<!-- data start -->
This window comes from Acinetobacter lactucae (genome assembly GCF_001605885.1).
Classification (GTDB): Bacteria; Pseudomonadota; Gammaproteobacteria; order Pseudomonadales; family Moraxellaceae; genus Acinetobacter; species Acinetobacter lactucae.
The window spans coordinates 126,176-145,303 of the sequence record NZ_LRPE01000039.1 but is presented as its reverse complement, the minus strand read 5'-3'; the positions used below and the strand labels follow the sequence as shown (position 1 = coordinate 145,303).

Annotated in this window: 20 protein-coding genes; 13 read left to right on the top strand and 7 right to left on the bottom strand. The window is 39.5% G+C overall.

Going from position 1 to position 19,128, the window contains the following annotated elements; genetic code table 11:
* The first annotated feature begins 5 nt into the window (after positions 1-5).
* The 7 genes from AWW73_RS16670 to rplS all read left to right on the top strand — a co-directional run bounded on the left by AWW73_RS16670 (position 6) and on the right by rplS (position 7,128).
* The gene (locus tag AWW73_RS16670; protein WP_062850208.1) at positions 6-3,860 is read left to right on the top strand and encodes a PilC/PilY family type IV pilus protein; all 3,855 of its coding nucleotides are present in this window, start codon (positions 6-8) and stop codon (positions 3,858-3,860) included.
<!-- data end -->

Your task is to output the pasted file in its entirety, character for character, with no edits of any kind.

This window comes from Acinetobacter lactucae (genome assembly GCF_001605885.1).
Classification (GTDB): Bacteria; Pseudomonadota; Gammaproteobacteria; order Pseudomonadales; family Moraxellaceae; genus Acinetobacter; species Acinetobacter lactucae.
The window spans coordinates 126,176-145,303 of the sequence record NZ_LRPE01000039.1 but is presented as its reverse complement, the minus strand read 5'-3'; the positions used below and the strand labels follow the sequence as shown (position 1 = coordinate 145,303).

Annotated in this window: 20 protein-coding genes; 13 read left to right on the top strand and 7 right to left on the bottom strand. The window is 39.5% G+C overall.

Going from position 1 to position 19,128, the window contains the following annotated elements; genetic code table 11:
* The first annotated feature begins 5 nt into the window (after positions 1-5).
* The 7 genes from AWW73_RS16670 to rplS all read left to right on the top strand — a co-directional run bounded on the left by AWW73_RS16670 (position 6) and on the right by rplS (position 7,128).
* The gene (locus tag AWW73_RS16670; protein WP_062850208.1) at positions 6-3,860 is read left to right on the top strand and encodes a PilC/PilY family type IV pilus protein; all 3,855 of its coding nucleotides are present in this window, start codon (positions 6-8) and stop codon (positions 3,858-3,860) included.